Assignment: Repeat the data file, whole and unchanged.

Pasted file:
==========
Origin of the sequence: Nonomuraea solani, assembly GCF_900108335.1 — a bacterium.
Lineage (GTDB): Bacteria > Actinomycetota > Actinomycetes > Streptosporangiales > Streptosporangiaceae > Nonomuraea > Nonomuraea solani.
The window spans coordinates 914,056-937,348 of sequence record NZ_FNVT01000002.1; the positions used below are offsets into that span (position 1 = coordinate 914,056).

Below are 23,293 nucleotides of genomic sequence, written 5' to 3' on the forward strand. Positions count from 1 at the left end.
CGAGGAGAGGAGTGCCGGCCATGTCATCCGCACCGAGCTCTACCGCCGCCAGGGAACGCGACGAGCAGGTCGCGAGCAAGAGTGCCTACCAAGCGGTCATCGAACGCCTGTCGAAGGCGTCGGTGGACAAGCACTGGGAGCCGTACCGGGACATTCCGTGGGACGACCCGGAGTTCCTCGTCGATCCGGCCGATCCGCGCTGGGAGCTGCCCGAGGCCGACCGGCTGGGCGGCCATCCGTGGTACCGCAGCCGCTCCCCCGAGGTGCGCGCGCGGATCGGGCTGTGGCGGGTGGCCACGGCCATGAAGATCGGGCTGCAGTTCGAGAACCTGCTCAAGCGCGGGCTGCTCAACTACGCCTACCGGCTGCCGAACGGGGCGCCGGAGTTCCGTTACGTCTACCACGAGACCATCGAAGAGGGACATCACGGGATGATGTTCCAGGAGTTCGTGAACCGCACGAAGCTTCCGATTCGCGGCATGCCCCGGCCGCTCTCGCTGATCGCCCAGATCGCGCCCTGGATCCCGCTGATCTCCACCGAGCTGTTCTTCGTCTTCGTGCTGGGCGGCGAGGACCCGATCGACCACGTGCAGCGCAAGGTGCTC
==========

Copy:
Origin of the sequence: Nonomuraea solani, assembly GCF_900108335.1 — a bacterium.
Lineage (GTDB): Bacteria > Actinomycetota > Actinomycetes > Streptosporangiales > Streptosporangiaceae > Nonomuraea > Nonomuraea solani.
The window spans coordinates 914,056-937,348 of sequence record NZ_FNVT01000002.1; the positions used below are offsets into that span (position 1 = coordinate 914,056).

Below are 23,293 nucleotides of genomic sequence, written 5' to 3' on the forward strand. Positions count from 1 at the left end.
CGAGGAGAGGAGTGCCGGCCATGTCATCCGCACCGAGCTCTACCGCCGCCAGGGAACGCGACGAGCAGGTCGCGAGCAAGAGTGCCTACCAAGCGGTCATCGAACGCCTGTCGAAGGCGTCGGTGGACAAGCACTGGGAGCCGTACCGGGACATTCCGTGGGACGACCCGGAGTTCCTCGTCGATCCGGCCGATCCGCGCTGGGAGCTGCCCGAGGCCGACCGGCTGGGCGGCCATCCGTGGTACCGCAGCCGCTCCCCCGAGGTGCGCGCGCGGATCGGGCTGTGGCGGGTGGCCACGGCCATGAAGATCGGGCTGCAGTTCGAGAACCTGCTCAAGCGCGGGCTGCTCAACTACGCCTACCGGCTGCCGAACGGGGCGCCGGAGTTCCGTTACGTCTACCACGAGACCATCGAAGAGGGACATCACGGGATGATGTTCCAGGAGTTCGTGAACCGCACGAAGCTTCCGATTCGCGGCATGCCCCGGCCGCTCTCGCTGATCGCCCAGATCGCGCCCTGGATCCCGCTGATCTCCACCGAGCTGTTCTTCGTCTTCGTGCTGGGCGGCGAGGACCCGATCGACCACGTGCAGCGCAAGGTGCTC